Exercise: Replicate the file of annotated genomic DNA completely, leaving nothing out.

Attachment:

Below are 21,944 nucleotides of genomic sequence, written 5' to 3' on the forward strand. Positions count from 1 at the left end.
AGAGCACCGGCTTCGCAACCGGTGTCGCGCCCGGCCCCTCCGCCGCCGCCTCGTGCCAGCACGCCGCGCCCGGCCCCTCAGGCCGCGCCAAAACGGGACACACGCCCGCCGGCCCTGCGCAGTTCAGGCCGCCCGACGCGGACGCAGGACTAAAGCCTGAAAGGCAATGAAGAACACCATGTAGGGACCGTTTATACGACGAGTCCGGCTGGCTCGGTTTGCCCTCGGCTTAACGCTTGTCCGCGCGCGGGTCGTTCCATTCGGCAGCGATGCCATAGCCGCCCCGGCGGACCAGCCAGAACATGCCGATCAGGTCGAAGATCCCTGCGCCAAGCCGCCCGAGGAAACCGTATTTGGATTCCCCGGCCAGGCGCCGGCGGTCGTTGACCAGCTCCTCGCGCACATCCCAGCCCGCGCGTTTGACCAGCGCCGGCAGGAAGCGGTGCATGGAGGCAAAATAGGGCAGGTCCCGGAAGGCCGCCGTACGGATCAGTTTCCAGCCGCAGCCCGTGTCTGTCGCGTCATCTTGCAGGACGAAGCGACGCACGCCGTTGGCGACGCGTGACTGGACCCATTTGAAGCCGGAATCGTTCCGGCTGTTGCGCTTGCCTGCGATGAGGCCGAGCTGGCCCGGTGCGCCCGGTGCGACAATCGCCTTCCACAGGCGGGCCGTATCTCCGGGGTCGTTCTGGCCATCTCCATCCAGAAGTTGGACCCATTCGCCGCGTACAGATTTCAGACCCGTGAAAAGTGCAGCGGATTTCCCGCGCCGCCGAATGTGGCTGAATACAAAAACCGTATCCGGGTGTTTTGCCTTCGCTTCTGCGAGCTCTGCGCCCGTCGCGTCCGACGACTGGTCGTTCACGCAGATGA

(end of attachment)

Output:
Below are 21,944 nucleotides of genomic sequence, written 5' to 3' on the forward strand. Positions count from 1 at the left end.
AGAGCACCGGCTTCGCAACCGGTGTCGCGCCCGGCCCCTCCGCCGCCGCCTCGTGCCAGCACGCCGCGCCCGGCCCCTCAGGCCGCGCCAAAACGGGACACACGCCCGCCGGCCCTGCGCAGTTCAGGCCGCCCGACGCGGACGCAGGACTAAAGCCTGAAAGGCAATGAAGAACACCATGTAGGGACCGTTTATACGACGAGTCCGGCTGGCTCGGTTTGCCCTCGGCTTAACGCTTGTCCGCGCGCGGGTCGTTCCATTCGGCAGCGATGCCATAGCCGCCCCGGCGGACCAGCCAGAACATGCCGATCAGGTCGAAGATCCCTGCGCCAAGCCGCCCGAGGAAACCGTATTTGGATTCCCCGGCCAGGCGCCGGCGGTCGTTGACCAGCTCCTCGCGCACATCCCAGCCCGCGCGTTTGACCAGCGCCGGCAGGAAGCGGTGCATGGAGGCAAAATAGGGCAGGTCCCGGAAGGCCGCCGTACGGATCAGTTTCCAGCCGCAGCCCGTGTCTGTCGCGTCATCTTGCAGGACGAAGCGACGCACGCCGTTGGCGACGCGTGACTGGACCCATTTGAAGCCGGAATCGTTCCGGCTGTTGCGCTTGCCTGCGATGAGGCCGAGCTGGCCCGGTGCGCCCGGTGCGACAATCGCCTTCCACAGGCGGGCCGTATCTCCGGGGTCGTTCTGGCCATCTCCATCCAGAAGTTGGACCCATTCGCCGCGTACAGATTTCAGACCCGTGAAAAGTGCAGCGGATTTCCCGCGCCGCCGAATGTGGCTGAATACAAAAACCGTATCCGGGTGTTTTGCCTTCGCTTCTGCGAGCTCTGCGCCCGTCGCGTCCGACGACTGGTCGTTCACGCAGATGA